Manny Steigman. Manny has been a staunch supporter of The Imaging Foundation since its launch three years ago. Providing critical business advice, creative ideas and emotional support Manny has been a key team member. As a key advisor at B & H photo, Manny has his finger on the pulse of new photography and video technology. Manny brings his insights to the team, helping us choose new directives in an informed manner.

Phil Coles. Phil has spent nearly ten years as a wildlife film producer. His many productions for National Geographic include 'Porpoises, Life and Death in the Fast Lane', 'Global Wolf', 'Hollywood Fox', 'Gorillas, from the Heart of Darkness' and 'Camel's Empire'. He is committed to raising awareness of all aspects of the natural world through media. Phil's passion extends to the study and protection of marine mammals and is a founding member of Organization Cetacean, (ORCA). Phil is also an accomplished artist. His illustrations are showcased in the "Field Guide to Marine Mammals of the Atlantic and Pacific" published by Wildguides, Sussex. Phil's vast experience and talent for teaching make him a welcome addition to our team.

Pat Kenney. As co-founder of Stingray City in Grand Cayman, BWI, Pat Kenney is responsible for the development of the most successful underwater attraction in the world. Prior to the launch of Stingray City, these animals were feared and unprotected. The millions of people who have interacted with Pat's rays have helped change public opinion and mold public policy. With over twenty years spent in the diving industry, Pat brings his knowledge and experience in SCUBA diving technology to the Imaging Foundation.

Yehuda Goldman. Some of Yehuda’s professional highlights are his years served with The Cousteau Society as diver, logistics coordinator and field producer for “The Cousteau Moments”. As the Founder and Executive Director of Hydrosphere, he created internationally acclaimed educational programs such as the world’s only Shark Cage Snorkel Expedition for non-divers, the Night Shark Tagging Cruise and the “Kelp Forest Study” program. Yehuda Goldman has been an ocean naturalist, diver, educator and filmmaker for over 20 years. Goldman has over 200 production credits as a documentary filmmaker, producer, director, underwater- cinematographer, researcher, writer, photographer as well as numerous on-screen appearances. Yehuda Goldman has safely led hundreds of film, research and educational expeditions for organizations including: The Cousteau Society, Long Beach Aquarium of the Pacific, Natural History Museum, Southern California Marine Institute, UCLA, USC, Johns Hopkins University, American Oceans Campaign, California Coastal Commission, Discovery Channel, Associated Press and others.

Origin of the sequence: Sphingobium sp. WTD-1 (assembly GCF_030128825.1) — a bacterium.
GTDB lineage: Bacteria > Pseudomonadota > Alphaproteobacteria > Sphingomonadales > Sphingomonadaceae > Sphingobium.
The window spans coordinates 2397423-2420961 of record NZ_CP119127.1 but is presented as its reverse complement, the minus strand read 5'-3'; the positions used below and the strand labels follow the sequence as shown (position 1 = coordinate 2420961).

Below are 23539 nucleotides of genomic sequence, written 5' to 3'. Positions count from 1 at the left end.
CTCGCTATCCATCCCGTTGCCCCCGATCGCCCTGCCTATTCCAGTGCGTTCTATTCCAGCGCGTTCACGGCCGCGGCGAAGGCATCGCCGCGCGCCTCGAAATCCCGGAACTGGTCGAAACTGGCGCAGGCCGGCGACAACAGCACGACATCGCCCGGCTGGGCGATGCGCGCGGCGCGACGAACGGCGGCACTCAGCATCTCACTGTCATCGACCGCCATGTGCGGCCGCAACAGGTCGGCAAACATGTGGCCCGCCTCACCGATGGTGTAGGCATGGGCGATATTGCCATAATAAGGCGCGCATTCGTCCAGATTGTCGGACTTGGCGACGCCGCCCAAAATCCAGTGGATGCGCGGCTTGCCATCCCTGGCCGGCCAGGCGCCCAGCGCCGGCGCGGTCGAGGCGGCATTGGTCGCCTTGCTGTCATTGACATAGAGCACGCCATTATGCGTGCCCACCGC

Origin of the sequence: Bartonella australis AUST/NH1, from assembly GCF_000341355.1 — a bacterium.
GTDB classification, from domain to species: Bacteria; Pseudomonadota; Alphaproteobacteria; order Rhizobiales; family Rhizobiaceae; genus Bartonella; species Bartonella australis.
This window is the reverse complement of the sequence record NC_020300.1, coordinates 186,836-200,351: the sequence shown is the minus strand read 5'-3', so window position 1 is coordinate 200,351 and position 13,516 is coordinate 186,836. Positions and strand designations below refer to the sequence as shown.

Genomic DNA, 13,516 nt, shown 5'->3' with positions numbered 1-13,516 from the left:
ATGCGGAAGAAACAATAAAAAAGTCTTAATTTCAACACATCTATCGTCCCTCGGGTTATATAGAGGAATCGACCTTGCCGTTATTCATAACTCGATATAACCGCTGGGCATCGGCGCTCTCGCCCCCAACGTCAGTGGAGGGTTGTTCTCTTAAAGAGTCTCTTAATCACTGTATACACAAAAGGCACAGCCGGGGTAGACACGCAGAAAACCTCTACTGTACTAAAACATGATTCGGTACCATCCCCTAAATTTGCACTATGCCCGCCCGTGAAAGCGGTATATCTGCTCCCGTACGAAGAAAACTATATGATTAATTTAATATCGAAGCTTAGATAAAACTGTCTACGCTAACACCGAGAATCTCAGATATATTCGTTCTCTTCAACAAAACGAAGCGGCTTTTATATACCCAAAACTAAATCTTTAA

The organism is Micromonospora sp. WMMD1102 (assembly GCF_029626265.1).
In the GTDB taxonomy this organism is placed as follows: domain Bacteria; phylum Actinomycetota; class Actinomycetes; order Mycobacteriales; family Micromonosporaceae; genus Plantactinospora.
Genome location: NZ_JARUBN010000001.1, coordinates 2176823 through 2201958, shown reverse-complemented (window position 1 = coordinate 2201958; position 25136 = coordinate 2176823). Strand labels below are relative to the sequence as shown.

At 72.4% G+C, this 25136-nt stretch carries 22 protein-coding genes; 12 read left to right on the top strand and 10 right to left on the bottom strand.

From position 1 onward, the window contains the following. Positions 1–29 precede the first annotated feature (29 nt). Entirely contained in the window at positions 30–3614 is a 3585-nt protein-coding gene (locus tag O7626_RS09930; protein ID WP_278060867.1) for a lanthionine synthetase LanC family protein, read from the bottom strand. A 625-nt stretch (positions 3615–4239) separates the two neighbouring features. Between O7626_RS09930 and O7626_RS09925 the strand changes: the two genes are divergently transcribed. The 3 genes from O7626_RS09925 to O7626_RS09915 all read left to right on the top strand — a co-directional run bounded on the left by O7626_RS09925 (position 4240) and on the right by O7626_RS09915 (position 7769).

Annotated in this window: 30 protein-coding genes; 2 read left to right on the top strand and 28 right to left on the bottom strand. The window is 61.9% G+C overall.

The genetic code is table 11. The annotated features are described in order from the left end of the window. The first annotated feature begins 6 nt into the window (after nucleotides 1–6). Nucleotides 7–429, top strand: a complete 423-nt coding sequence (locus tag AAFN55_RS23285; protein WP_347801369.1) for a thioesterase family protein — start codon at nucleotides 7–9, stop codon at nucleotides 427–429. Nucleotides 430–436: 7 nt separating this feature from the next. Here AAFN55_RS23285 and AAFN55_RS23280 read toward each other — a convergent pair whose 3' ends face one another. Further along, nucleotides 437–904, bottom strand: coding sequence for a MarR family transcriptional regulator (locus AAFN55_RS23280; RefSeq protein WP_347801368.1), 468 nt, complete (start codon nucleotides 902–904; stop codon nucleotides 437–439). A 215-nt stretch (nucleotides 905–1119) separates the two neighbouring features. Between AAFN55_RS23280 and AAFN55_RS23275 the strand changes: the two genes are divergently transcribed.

Jay Ireland. Jay Ireland's innate understanding of animal behavior is a key ingredient for our success recipe. As a filmmaker and photographer Jay possesses both the experience and the tenacity to capture underwater and terrestrial activity in new innovative ways. Jay is also a born teacher. He thrives upon sharing his childlike enthusiasm with any interested participant. Jay's generous approach to teaching photography has inspired many and affords the Imaging Foundation a unique opportunity to teach expedition volunteers as they contribute to our mission. Jay's images have already stood witness for many other nonprofit agencies showing the good, the bad and the ugly of our natural world.

Marie Levine. Marie Levine is the Founder and Executive Director of the Shark Research institute, located in Princeton, New Jersey. Under herr guidance the organization developed research / conservation projects in Canada, Costa Rica, Ecuador, Honduras, India, Mexico, Mozambique, The Philippines, Seychelles, South Africa, Taiwan, Tanzania, the UK and the USA. In addition to papers for scientific journals and chapters in books, she has authored two childrens’ books on sharks: Sharks: Q&A (New Holland), and Great White Sharks (Weigl, reprinted by Raintree Steck-Vaughn). Marie is a member of the Women Divers' Hall of Fame.

Fuchsia McInerney. Fuchsia McInerney is the New Media Advisor for the Imaging Foundation, as well as CEO of Pearse Street Consulting, Inc., a new media consultancy specializing in social network design, development and marketing.